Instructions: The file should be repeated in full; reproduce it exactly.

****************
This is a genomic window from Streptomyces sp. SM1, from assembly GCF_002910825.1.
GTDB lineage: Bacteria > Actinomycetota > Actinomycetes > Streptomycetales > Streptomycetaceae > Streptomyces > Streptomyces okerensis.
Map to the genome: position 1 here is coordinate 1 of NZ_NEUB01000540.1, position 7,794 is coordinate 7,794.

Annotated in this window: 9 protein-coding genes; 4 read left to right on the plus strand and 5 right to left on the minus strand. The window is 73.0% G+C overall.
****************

This is a genomic window from Streptomyces sp. SM1, from assembly GCF_002910825.1.
GTDB lineage: Bacteria > Actinomycetota > Actinomycetes > Streptomycetales > Streptomycetaceae > Streptomyces > Streptomyces okerensis.
Map to the genome: position 1 here is coordinate 1 of NZ_NEUB01000540.1, position 7,794 is coordinate 7,794.

Annotated in this window: 9 protein-coding genes; 4 read left to right on the plus strand and 5 right to left on the minus strand. The window is 73.0% G+C overall.